Friday, March 7, 2014

Leap of Faith

"Sometimes your only available transportation is a leap of faith."
 -Margaret Shepard

In addition to the trolling, cat videos, and Buzzfeed lists populating the Internet, one also has access to an immense array of inspirational quotes. The snippet above quickly became one of my favorites after I saw it on Pinterest last year and is one of the few I enjoy disseminating to the general public.

What I like about Margaret Shepard's quote is that it's not aggressive, manipulative, or belittling like many can become. It's simple without being condescending, hopeful without being stupid, and is pretty easy to visualize. The problem I have with a lot of these so-called inspirational quotes is that they almost seem to berate those of us not taking huge risks and living "extraordinary" lives. Yes, it's good to be motivated, and many of us probably need more than we receive, but there's a line between a pep talk and bullying to drive a point home.

There are so many reasons why people live their lives in ways that practically reduce risk to zero. There are reasons why it's easier to stay "stuck" in an uncomfortable place rather than venture out into the open in search of something more. There are reasons why it's safer to disconnect from your friends and family, the people around you, your self, than it is to take the chance of showing off who you are in that moment on that day. There are reasons why it's more convenient to stick with what is known instead of looking into the unknown and only being able to see your own reflection.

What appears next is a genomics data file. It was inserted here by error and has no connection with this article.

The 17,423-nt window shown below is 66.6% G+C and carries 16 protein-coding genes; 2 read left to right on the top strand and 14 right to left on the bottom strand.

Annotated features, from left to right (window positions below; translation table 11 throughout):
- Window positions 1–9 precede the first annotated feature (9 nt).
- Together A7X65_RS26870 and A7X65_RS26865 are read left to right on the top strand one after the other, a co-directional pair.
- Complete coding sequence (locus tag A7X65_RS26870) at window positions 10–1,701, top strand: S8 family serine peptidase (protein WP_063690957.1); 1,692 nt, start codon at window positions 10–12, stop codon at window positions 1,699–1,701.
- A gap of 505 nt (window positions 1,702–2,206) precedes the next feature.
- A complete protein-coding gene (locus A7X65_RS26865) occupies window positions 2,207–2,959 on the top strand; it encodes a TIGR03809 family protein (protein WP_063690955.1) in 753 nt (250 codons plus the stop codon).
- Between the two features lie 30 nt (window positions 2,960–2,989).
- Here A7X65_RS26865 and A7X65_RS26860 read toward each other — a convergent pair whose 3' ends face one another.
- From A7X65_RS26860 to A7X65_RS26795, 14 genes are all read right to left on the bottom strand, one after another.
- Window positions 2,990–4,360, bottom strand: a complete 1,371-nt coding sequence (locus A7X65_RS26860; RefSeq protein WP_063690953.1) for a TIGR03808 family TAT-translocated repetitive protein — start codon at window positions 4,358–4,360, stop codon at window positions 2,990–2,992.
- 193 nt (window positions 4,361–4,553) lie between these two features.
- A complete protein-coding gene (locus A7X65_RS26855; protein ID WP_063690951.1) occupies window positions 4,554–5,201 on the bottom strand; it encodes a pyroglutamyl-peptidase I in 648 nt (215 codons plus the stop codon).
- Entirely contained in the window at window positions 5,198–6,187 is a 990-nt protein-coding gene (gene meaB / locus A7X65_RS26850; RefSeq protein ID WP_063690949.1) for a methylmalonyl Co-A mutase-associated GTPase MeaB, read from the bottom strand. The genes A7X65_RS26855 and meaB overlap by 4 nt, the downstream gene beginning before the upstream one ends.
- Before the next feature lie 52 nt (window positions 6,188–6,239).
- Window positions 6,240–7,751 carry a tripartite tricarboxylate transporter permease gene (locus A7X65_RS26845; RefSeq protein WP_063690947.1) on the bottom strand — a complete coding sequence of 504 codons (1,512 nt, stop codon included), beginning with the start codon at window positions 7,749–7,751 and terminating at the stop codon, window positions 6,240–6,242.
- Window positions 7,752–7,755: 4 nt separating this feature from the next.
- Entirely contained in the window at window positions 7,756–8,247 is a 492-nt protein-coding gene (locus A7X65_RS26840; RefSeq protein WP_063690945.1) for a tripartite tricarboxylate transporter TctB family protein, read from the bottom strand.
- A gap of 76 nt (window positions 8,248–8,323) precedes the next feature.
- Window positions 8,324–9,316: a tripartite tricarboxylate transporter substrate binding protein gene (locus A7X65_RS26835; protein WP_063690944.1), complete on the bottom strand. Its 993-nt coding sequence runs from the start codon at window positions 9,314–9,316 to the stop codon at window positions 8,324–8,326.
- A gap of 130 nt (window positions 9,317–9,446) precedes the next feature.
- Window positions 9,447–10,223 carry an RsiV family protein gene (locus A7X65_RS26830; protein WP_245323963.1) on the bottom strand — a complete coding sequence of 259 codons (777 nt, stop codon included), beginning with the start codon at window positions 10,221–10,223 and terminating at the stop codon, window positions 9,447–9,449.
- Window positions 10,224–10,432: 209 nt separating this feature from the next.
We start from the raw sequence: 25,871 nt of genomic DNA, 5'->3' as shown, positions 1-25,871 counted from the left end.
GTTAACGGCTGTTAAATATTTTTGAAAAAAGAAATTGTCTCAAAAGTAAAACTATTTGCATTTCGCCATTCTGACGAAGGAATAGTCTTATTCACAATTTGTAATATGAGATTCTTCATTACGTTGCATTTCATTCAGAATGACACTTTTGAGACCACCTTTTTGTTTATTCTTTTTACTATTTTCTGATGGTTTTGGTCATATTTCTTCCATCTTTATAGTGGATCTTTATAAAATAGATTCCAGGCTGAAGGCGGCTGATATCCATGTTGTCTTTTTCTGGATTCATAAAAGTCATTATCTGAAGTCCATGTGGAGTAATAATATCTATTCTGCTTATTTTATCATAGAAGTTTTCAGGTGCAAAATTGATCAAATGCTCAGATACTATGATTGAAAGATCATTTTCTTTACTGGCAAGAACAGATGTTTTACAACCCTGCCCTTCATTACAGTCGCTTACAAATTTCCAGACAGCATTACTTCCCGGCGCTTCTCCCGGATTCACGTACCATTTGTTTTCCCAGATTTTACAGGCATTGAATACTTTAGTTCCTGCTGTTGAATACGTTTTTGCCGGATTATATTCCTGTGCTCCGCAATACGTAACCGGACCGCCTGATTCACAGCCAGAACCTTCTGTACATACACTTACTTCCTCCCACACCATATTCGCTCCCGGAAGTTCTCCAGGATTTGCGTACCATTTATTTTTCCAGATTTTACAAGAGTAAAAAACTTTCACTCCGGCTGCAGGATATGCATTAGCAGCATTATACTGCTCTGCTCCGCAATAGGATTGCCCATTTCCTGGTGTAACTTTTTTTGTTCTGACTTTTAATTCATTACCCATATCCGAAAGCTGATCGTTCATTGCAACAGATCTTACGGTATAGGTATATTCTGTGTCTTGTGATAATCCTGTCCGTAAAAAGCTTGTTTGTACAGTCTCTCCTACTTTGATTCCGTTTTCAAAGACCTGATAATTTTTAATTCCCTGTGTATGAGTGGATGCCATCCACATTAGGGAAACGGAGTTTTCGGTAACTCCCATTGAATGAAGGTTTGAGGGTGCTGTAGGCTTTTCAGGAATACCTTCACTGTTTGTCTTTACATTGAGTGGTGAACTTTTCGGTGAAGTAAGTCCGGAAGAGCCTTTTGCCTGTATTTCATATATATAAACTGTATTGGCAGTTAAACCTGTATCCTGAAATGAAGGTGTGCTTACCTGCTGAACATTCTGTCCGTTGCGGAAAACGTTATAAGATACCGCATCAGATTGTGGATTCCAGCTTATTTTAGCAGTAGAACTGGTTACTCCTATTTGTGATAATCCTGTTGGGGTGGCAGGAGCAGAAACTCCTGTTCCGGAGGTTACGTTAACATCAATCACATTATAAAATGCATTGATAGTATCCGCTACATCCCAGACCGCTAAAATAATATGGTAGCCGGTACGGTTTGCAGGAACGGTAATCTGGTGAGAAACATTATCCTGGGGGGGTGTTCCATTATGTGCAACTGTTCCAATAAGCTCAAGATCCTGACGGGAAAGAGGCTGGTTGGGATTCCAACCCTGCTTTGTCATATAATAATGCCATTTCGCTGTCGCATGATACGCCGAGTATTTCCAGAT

There are reasons that are valid, okay, and rooted deeply in survival. And heck, obviously you've had to survive to get to the point of reading this.

But sometimes one's present pain becomes greater than the threat of change.

And that's when you may have to take a leap. All the calculations in the world can't guarantee us anything in this life as life owes us nothing. Still, I have enough hope that there's good in the world, and that there's enough to cushion us where we land.

But we have to jump first.

That gets me to another aspect of the quote I like. It doesn't say that you always must be choosing risk and leaping off bridges to live a full life. Sometimes we have to jump, sometimes it's our only option, our only mode of getting from the stagnant to the overflowing. The leaps may be little, they may be large, they may be individual or communal. There is no quantification because you can't reduce a person to data, to numbers, to an algorithm. Our souls are more expansive than that.

Sometimes you have to make a leap.